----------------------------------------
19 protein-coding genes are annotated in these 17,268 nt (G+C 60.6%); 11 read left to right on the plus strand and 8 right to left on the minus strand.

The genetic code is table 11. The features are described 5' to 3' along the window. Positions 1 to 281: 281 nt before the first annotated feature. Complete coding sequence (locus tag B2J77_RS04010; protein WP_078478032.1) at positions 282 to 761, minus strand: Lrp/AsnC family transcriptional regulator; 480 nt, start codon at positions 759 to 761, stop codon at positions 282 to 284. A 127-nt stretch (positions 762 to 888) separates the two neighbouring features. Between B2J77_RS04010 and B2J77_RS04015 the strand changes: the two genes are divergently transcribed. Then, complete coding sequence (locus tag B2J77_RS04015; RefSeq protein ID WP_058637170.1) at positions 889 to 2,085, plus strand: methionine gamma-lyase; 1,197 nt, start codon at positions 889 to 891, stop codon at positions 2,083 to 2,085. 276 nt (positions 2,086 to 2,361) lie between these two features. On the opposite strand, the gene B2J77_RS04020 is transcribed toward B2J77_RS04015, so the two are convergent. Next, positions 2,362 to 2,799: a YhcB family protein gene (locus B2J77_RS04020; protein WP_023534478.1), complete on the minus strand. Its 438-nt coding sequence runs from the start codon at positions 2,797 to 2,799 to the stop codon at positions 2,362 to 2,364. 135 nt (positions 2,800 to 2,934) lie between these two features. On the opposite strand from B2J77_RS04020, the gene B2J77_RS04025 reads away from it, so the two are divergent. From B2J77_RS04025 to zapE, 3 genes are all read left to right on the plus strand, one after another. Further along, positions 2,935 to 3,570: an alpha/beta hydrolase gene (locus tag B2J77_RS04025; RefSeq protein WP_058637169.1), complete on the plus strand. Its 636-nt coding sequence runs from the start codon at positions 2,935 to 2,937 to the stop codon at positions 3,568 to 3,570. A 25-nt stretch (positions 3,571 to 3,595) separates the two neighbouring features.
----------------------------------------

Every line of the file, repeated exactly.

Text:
19 protein-coding genes are annotated in these 17,268 nt (G+C 60.6%); 11 read left to right on the plus strand and 8 right to left on the minus strand.

The genetic code is table 11. The features are described 5' to 3' along the window. Positions 1 to 281: 281 nt before the first annotated feature. Complete coding sequence (locus tag B2J77_RS04010; protein WP_078478032.1) at positions 282 to 761, minus strand: Lrp/AsnC family transcriptional regulator; 480 nt, start codon at positions 759 to 761, stop codon at positions 282 to 284. A 127-nt stretch (positions 762 to 888) separates the two neighbouring features. Between B2J77_RS04010 and B2J77_RS04015 the strand changes: the two genes are divergently transcribed. Then, complete coding sequence (locus tag B2J77_RS04015; RefSeq protein ID WP_058637170.1) at positions 889 to 2,085, plus strand: methionine gamma-lyase; 1,197 nt, start codon at positions 889 to 891, stop codon at positions 2,083 to 2,085. 276 nt (positions 2,086 to 2,361) lie between these two features. On the opposite strand, the gene B2J77_RS04020 is transcribed toward B2J77_RS04015, so the two are convergent. Next, positions 2,362 to 2,799: a YhcB family protein gene (locus B2J77_RS04020; protein WP_023534478.1), complete on the minus strand. Its 438-nt coding sequence runs from the start codon at positions 2,797 to 2,799 to the stop codon at positions 2,362 to 2,364. 135 nt (positions 2,800 to 2,934) lie between these two features. On the opposite strand from B2J77_RS04020, the gene B2J77_RS04025 reads away from it, so the two are divergent. From B2J77_RS04025 to zapE, 3 genes are all read left to right on the plus strand, one after another. Further along, positions 2,935 to 3,570: an alpha/beta hydrolase gene (locus tag B2J77_RS04025; RefSeq protein WP_058637169.1), complete on the plus strand. Its 636-nt coding sequence runs from the start codon at positions 2,935 to 2,937 to the stop codon at positions 3,568 to 3,570. A 25-nt stretch (positions 3,571 to 3,595) separates the two neighbouring features.